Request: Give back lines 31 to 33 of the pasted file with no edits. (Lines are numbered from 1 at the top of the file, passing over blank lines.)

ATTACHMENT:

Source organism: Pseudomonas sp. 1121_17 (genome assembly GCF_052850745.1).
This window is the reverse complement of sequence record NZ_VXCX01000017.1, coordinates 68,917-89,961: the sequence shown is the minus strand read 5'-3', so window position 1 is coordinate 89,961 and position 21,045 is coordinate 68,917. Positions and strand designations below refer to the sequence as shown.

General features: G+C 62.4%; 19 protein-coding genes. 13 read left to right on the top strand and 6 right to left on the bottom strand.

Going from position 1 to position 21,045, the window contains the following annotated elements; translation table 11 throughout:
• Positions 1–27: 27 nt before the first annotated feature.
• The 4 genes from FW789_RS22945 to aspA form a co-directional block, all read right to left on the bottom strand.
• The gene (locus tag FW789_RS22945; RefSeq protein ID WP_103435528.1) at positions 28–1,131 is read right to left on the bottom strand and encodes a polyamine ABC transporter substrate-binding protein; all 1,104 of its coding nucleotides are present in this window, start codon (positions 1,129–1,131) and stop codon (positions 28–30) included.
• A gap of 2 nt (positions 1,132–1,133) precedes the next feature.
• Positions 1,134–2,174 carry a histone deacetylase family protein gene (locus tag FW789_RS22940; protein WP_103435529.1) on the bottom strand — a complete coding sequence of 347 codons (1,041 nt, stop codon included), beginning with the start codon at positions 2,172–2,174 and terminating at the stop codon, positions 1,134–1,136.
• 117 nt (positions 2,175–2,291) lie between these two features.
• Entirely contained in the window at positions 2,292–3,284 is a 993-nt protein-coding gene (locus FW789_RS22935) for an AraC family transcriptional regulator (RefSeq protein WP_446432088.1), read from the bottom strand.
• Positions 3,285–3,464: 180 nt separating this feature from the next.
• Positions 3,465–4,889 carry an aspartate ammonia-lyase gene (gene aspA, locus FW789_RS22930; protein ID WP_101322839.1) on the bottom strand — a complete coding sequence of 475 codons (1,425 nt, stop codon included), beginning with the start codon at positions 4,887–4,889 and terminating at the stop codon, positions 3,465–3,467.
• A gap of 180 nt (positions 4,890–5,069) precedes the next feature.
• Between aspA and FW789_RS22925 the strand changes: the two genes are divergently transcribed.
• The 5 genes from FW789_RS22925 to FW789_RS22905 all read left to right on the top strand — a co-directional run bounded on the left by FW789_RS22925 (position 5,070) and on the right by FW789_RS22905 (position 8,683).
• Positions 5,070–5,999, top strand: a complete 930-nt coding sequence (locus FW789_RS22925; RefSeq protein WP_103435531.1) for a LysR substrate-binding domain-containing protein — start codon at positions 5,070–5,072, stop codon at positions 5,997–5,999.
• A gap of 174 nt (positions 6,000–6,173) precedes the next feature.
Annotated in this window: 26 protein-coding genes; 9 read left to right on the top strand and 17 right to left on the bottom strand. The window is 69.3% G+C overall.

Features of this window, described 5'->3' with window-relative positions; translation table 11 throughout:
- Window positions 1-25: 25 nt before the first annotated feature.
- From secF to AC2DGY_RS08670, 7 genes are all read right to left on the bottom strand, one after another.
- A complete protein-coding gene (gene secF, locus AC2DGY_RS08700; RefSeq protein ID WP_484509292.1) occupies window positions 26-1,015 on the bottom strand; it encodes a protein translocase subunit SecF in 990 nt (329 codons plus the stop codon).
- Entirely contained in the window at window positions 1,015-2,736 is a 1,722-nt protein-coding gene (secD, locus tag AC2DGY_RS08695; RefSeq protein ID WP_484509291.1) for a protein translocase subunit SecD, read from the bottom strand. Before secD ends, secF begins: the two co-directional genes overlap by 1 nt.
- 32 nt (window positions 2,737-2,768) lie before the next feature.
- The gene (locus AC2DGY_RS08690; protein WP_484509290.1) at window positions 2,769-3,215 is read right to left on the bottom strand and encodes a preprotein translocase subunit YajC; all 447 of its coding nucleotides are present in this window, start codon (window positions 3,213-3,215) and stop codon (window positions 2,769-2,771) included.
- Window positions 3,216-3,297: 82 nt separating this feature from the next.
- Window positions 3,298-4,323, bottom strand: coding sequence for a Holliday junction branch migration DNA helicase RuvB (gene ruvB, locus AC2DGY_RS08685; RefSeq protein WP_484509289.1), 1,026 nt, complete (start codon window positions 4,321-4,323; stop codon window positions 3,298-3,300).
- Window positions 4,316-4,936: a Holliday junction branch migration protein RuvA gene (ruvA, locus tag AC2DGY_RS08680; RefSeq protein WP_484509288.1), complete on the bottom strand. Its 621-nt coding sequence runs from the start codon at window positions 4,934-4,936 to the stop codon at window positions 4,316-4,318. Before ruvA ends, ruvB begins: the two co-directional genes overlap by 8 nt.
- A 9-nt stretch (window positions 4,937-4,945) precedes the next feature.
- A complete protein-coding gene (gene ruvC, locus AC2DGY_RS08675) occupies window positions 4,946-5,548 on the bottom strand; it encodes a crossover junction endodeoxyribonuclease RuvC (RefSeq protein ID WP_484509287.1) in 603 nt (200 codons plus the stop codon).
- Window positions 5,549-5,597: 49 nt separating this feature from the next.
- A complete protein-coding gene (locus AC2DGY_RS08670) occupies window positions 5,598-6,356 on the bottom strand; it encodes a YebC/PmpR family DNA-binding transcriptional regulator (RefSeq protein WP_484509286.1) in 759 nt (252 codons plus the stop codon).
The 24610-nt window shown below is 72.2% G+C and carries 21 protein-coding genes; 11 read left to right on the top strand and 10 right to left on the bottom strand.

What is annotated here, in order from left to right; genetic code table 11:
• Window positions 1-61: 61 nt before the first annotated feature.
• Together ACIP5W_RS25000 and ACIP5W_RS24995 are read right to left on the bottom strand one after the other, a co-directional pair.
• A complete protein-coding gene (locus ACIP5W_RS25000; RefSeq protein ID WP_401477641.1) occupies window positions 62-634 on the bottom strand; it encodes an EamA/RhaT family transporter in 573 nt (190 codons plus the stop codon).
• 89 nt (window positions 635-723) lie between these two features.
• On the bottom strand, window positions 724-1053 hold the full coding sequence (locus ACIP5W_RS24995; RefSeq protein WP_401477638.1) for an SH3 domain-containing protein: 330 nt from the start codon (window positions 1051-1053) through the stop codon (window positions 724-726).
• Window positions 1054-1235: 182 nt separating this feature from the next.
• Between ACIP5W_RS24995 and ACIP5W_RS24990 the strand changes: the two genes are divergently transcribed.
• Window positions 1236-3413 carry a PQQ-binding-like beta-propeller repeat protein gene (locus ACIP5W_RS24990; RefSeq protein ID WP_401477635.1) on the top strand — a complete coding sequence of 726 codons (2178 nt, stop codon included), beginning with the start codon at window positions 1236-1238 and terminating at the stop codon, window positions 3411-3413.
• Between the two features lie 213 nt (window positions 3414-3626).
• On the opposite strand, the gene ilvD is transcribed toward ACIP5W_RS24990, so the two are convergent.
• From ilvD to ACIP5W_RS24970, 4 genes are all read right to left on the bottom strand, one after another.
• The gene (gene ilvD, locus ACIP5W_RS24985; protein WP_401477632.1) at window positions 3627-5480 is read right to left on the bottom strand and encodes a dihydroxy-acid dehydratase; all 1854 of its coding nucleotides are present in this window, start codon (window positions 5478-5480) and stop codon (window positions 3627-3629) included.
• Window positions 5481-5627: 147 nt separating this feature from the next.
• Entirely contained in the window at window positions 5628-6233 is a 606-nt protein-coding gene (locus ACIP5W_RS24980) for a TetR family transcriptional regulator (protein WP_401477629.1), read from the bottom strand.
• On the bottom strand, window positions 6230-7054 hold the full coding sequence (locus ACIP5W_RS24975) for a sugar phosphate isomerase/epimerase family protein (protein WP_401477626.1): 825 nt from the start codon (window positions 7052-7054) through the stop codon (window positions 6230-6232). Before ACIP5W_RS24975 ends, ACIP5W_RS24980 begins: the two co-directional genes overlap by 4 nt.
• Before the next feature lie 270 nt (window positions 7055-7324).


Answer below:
- A complete protein-coding gene (gene ruvC, locus AC2DGY_RS08675) occupies window positions 4,946-5,548 on the bottom strand; it encodes a crossover junction endodeoxyribonuclease RuvC (RefSeq protein ID WP_484509287.1) in 603 nt (200 codons plus the stop codon).
- Window positions 5,549-5,597: 49 nt separating this feature from the next.
- A complete protein-coding gene (locus AC2DGY_RS08670) occupies window positions 5,598-6,356 on the bottom strand; it encodes a YebC/PmpR family DNA-binding transcriptional regulator (RefSeq protein WP_484509286.1) in 759 nt (252 codons plus the stop codon).